The juice got me to thinking about a friend of mine who’s going through some heartbreak. She was dating a man for the last eight months. Kind of a whirlwind thing, and also a case of good packaging. They moved in together after eight weeks of heated dating, and she was sure he was “the one.” He was charming and kind and attentive and great-looking, and it seemed they had a good thing going. Until one of our mutual friends called to tell her he was active on Tinder, and had tried to make a date with her. So now my friend is crashing at her parents’ house and looking for a place to live, and beating herself up.
The thing is, most of us have done this, romantically or otherwise. We make quick decisions based on how things look or seem, but when it comes to people, or situations, or even juice, you really have to take your time. Not everything is as it appears to be.
Some of the things that cloud our vision the most are our own wants, projections and assumptions. If you’re longing for connection, for example, and you meet someone who’s attractive to you, you may find yourself diving in and projecting all these wonderful traits on a person you really don’t know. You don’t know someone after a week, or two, or even six. If we’re talking about romance, you REALLY don’t know, because nothing blinds us like hormones. You have to wait for the lust/dust to clear a little before you have any sense of who you’re dealing with, and even then, it takes time. Also, most people can do the beginning of relationships well. I mean, it’s not hard, right? Spending time with someone you’re nuts about, getting naked, and having lots of great sex? Not too many people are going to feel burdened or challenged by that! And those long conversations deep into the night, when neither of you cares about having to get up early in the morning. The touch of his hand, the look in her eye, the flirty texts. Even people who have a deep fear of intimacy can usually do the beginning pretty well. You know why, right? It’s not really intimate yet. You can get physically naked with someone and not really know who they are. You can confide your past disappointments, your struggles, your fears, your hopes and your dreams, and still not know someone, not deeply. Most people lead with their best foot. Most people are not going to tell you about their darkest issues in the beginning, because they are digging the high off your adoration, just like you’re digging the high off theirs. No one wants to burst that bubble. We all like to have a clean slate, a chance to begin again, an opportunity to see ourselves the way this new person is seeing us.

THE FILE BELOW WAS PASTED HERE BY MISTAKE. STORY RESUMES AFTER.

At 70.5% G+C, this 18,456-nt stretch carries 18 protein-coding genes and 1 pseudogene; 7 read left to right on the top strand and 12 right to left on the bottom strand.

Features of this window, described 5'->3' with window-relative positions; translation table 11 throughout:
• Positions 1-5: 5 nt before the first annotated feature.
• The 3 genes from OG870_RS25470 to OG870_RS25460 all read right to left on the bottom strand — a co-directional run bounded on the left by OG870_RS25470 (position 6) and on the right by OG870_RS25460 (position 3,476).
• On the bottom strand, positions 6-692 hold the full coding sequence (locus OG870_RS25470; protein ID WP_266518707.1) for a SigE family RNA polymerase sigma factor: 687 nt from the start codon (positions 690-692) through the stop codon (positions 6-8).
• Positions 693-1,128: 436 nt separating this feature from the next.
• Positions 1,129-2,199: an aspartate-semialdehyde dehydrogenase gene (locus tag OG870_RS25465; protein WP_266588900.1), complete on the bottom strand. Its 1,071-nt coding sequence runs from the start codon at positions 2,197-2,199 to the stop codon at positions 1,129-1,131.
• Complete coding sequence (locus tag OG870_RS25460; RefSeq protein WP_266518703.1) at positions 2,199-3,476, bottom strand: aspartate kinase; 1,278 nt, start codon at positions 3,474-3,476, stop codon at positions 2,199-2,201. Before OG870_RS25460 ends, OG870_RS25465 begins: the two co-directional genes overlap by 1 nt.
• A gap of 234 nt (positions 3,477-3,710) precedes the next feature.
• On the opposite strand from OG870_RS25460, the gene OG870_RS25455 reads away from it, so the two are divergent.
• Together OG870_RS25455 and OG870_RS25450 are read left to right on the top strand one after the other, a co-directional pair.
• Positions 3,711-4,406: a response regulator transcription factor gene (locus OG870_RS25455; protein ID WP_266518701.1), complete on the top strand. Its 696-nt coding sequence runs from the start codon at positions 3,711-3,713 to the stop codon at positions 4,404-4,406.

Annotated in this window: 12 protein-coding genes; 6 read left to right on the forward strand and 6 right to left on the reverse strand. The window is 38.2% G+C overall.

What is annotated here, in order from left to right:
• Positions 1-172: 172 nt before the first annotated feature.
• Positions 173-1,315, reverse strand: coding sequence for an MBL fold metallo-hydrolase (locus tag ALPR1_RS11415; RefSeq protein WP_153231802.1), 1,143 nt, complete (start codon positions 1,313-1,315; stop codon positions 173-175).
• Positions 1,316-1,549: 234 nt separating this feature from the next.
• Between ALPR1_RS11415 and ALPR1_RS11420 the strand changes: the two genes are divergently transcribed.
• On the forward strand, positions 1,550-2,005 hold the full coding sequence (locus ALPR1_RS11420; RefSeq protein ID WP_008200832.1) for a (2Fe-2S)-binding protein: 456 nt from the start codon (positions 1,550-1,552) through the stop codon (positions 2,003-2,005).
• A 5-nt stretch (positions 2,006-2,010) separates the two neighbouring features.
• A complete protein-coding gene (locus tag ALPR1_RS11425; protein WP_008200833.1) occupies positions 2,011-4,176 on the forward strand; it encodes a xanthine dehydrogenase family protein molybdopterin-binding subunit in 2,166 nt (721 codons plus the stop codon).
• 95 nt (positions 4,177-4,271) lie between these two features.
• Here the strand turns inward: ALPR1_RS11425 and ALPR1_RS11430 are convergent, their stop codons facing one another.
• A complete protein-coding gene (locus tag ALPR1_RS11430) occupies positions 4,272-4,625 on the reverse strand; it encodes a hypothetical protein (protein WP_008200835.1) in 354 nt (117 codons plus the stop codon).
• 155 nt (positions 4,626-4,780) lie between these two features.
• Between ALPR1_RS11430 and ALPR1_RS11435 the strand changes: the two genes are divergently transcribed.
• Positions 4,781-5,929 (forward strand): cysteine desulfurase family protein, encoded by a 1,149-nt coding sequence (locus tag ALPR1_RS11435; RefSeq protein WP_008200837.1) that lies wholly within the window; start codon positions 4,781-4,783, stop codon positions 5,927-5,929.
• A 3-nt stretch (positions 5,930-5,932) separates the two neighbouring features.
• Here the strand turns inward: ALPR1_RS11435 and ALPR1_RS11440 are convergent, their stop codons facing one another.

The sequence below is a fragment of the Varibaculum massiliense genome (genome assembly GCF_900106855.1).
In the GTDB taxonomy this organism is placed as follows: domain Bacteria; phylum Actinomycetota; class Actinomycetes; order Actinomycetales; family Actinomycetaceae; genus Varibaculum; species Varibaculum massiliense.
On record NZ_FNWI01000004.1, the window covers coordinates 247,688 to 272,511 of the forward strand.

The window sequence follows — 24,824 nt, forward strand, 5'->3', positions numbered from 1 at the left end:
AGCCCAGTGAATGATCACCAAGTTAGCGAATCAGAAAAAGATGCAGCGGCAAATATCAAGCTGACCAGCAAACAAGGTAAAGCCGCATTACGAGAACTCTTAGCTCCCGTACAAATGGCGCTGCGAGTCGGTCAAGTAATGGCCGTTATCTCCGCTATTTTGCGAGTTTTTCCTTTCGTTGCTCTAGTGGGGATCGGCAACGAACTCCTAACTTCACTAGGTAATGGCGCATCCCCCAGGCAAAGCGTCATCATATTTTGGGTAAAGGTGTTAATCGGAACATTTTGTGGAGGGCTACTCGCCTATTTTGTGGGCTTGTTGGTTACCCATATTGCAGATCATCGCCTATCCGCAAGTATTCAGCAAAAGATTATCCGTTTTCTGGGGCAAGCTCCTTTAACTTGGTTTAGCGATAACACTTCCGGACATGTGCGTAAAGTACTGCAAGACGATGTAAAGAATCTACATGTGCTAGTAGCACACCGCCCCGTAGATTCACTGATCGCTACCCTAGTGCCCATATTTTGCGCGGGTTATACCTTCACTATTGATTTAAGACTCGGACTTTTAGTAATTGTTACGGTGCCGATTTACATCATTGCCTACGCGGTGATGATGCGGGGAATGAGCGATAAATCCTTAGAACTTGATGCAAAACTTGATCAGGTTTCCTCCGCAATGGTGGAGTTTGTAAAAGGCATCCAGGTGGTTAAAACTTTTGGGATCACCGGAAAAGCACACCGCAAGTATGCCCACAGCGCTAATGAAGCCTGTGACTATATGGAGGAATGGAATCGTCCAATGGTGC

You get to know people slowly, whether we’re talking about new friends, or romantic partners. Of course we love to pin things down and make our plans and think about the future, and that’s okay, that’s human. But the truth is, we never know what’s coming next, and the best thing any of us can do is know ourselves, and stay centered. You don’t have to decide how you feel about everything right off the bat. You can give yourself a little breathing room, and allow things, people, and situations to unfold. You don’t have to decide “this is it!”, and you don’t have to decide “this isn’t it.” You can just enjoy and pay attention and see.
“Viveka”, or discernment, is a huge part of the yoga practice. Recognizing what is real from what is not real, what is permanent versus what is impermanent. Solitude is part of being human. You’ll spend more time with your internal dialogue, occupying the vast world of your innermost space, than you will with anyone else. People will only have access to that interior world to the extent that you allow, and the same holds true for others. You will only know anyone to the extent that they give you access. Some people guard the deepest sanctuary of their inner world out of fear. It might be fear of rejection, it might be fear of intimacy, it might be the fear of losing one’s freedom. The point is, people are complicated, therefore situations involving people are doubly complicated. We all bring so much to the mix, and most of it is not on the surface. There are mysteries everywhere. To think you can figure it all out by skimming the top is a sure way to get bitten in the ass, and probably hard. Take your time with people. And take your time with juice, too. Sending you love, Ally Hamilton